I do not begrudge Christians Christmas. Those alive today are not the ones who stole it, nor was I alive to have it stolen from me. That does not mean I do not retain the right to celebrate these holy days according to my own customs and traditions, or to honor my own gods, and my ancestors. And my doing so is no slight upon Christmas or upon Christians. They are free to celebrate according to their own customs and traditions, and atheists are free to celebrate nothing at all, if they so wish.
My only complaint comes when I am told I must kowtow to Christian tradition. That I will not do. I would not demand a Christian offer sacrifice to my gods and I will certainly offer no sacrifice to theirs. This attitude of mine does not stem from any lack of respect; it simply isn’t my concern how other people worship or whether they do at all. It makes no difference to me. We have (for now, at least) a First Amendment, after all, and Jefferson’s words were wise: it does me no injury for my neighbor to say there are twenty gods or no God. It neither picks my pocket nor breaks my leg.
It’s really a silly thing to have to bring up every year, but fundamentalist Christians will insist on their yearly dose of martyrdom, when half the world refuses to be impressed by them or their beliefs. They can’t stand being ignored; they can’t stand not being the center of attention, and so like small children they will stomp their feet to get our attention. And again we must revisit the subject that should be no subject, and waste our breath on issues that should not be issues. But people being people, they need reminding, and there might still be some out there who could be influenced by the myth, and so we must make answer.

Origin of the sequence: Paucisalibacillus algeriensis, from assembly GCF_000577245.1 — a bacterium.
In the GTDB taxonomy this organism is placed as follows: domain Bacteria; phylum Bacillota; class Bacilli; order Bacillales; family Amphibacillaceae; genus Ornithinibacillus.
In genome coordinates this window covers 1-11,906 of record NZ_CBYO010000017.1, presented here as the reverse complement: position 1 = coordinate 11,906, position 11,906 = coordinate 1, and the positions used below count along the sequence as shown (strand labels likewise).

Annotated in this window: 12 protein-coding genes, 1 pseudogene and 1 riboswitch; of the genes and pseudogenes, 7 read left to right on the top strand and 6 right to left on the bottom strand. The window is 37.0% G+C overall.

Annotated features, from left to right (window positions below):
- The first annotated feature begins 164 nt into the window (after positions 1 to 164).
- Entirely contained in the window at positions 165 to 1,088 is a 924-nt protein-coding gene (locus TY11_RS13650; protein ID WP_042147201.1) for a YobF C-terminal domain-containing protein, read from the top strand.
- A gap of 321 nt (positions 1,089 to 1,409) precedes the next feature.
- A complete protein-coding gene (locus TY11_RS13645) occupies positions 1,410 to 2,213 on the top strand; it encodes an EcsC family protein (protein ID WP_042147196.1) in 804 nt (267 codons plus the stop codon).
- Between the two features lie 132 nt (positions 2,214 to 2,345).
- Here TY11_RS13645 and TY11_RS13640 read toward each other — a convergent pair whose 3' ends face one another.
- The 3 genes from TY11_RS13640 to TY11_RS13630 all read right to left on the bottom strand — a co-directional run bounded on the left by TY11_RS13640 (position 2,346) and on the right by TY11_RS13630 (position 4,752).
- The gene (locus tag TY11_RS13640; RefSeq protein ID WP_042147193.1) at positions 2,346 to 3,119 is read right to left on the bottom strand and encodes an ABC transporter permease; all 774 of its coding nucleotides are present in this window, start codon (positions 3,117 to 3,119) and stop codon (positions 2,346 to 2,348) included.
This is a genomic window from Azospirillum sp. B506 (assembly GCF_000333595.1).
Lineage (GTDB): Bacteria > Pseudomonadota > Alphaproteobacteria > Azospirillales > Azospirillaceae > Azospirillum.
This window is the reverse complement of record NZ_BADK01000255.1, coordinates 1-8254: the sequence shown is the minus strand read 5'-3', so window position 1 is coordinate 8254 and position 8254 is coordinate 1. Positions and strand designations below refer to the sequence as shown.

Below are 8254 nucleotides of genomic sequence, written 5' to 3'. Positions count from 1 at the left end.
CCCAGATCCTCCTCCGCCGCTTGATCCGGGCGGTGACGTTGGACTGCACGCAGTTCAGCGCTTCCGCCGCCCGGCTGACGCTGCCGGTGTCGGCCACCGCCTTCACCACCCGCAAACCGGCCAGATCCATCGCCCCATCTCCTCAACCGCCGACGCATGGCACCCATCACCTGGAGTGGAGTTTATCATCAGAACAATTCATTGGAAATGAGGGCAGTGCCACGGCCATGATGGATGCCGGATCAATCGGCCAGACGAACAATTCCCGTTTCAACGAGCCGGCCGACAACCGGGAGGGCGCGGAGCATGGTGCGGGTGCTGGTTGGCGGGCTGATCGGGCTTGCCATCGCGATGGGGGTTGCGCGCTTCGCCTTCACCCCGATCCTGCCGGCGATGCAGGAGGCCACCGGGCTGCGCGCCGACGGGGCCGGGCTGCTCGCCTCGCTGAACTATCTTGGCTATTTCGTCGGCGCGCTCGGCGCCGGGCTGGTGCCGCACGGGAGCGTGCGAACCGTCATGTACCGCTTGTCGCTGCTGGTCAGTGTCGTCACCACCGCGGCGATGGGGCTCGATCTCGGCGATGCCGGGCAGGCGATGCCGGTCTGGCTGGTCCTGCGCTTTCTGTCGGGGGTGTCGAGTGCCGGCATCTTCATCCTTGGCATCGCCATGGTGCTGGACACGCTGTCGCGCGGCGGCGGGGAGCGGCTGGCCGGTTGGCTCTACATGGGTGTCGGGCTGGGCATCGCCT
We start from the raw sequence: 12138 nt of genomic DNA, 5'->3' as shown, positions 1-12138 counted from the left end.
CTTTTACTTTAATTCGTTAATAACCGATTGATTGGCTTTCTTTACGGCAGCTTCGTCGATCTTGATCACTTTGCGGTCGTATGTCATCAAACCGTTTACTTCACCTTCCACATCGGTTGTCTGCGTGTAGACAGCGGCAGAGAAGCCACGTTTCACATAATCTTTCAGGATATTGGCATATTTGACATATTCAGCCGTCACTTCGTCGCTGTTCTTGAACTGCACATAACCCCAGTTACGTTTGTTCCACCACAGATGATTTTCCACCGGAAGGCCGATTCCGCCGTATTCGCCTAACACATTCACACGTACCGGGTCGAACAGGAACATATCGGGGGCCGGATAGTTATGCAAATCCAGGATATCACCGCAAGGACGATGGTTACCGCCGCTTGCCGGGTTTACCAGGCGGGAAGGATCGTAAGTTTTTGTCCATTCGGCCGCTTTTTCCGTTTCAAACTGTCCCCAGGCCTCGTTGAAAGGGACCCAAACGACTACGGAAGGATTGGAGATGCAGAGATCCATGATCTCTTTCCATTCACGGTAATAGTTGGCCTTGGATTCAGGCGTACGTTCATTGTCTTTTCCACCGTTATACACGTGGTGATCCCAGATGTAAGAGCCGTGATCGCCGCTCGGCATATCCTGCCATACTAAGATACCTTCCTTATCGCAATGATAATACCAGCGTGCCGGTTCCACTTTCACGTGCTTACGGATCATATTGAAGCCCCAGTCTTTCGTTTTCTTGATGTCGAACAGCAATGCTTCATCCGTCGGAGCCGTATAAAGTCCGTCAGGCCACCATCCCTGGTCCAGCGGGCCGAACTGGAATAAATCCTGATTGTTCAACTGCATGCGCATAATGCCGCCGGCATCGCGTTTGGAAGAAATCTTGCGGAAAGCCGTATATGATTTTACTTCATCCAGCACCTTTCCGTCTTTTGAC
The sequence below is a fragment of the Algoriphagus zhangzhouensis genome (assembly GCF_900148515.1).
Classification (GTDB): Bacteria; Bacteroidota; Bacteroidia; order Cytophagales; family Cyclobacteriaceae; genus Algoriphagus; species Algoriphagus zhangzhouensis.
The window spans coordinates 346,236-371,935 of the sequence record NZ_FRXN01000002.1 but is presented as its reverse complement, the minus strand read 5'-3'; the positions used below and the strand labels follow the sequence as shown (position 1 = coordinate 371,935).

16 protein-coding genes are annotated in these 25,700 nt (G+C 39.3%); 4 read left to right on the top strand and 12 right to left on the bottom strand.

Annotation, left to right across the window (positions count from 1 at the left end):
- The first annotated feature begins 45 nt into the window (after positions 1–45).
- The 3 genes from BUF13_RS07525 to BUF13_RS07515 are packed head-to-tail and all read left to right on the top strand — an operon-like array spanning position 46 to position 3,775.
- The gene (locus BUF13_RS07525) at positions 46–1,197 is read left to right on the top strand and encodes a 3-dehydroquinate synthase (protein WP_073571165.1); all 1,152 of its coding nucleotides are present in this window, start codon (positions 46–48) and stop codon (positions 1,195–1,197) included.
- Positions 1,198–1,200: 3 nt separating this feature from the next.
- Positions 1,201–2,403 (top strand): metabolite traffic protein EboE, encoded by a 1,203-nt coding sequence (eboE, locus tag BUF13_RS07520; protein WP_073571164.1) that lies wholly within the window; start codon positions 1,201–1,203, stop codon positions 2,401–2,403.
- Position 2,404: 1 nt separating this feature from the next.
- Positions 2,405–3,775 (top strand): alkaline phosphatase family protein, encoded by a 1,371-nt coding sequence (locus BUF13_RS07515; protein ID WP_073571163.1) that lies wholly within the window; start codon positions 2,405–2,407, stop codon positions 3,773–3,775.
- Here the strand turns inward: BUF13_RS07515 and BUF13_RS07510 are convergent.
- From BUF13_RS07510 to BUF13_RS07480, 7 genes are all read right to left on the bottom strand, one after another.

Media Matters tells us that so far this December O’Reilly has talked about “the imaginary ‘War on Christmas’ more than three times as much as the actual wars in Iraq and Afghanistan” (42 minutes vs. 13 minutes) and as “an example of how much the ‘War on Christmas’ has permeated Fox’s coverage, Fox & Friends spent three consecutive days earlier this month throwing a fit over the fact that Rhode Island Governor Lincoln Chafee called the tree at the Rhode Island statehouse a ‘holiday tree’ and not a ‘Christmas tree.’”
Of course, most people know by now that the tree itself is a Pagan symbol. My Norse ancestors, who like me honored Odin and Thor and Frey and Freyja, decorated trees for the season. So here we have a bunch of fundamentalist Christians outraged that people aren’t calling a Pagan tree a Christmas tree. Holiday tree is far more apt usage, given that people of different religious beliefs use the same symbol. Speaking as a Pagan, but not for Pagans, I can only say I do not begrudge the use of the tree by others, nor do I insist upon them calling it a Jól/Yule tree. Knock yourselves out. I’m not hurt by it. I can be pretty certain my gods aren’t hurt by it and my ancestors would probably get a good chuckle. A good time had by all.
Until somebody tells folks they can’t have Christmas trees in their homes, or go to Church or pray to their God, nobody has made war on anything. They have just made this holiday season, shared by so many, accessible to more of them, rather than letting one religion claim sole ownership of something that wasn’t originally theirs in the first place.
This has been a yearly ritual for me. It is likely to remain so for the foreseeable future. Far better would be to make like the 1943 wartime Christmas song, “Have Yourself a Merry Little Christmas” and make the Yule-tide gay because what it comes down to for most of us is this, as the song puts it: “Faithful friends who are dear to us Gather near to us once more.” And we don’t need Jesus – or any god – to celebrate that sentiment. And isn’t that more fun than fighting anyway?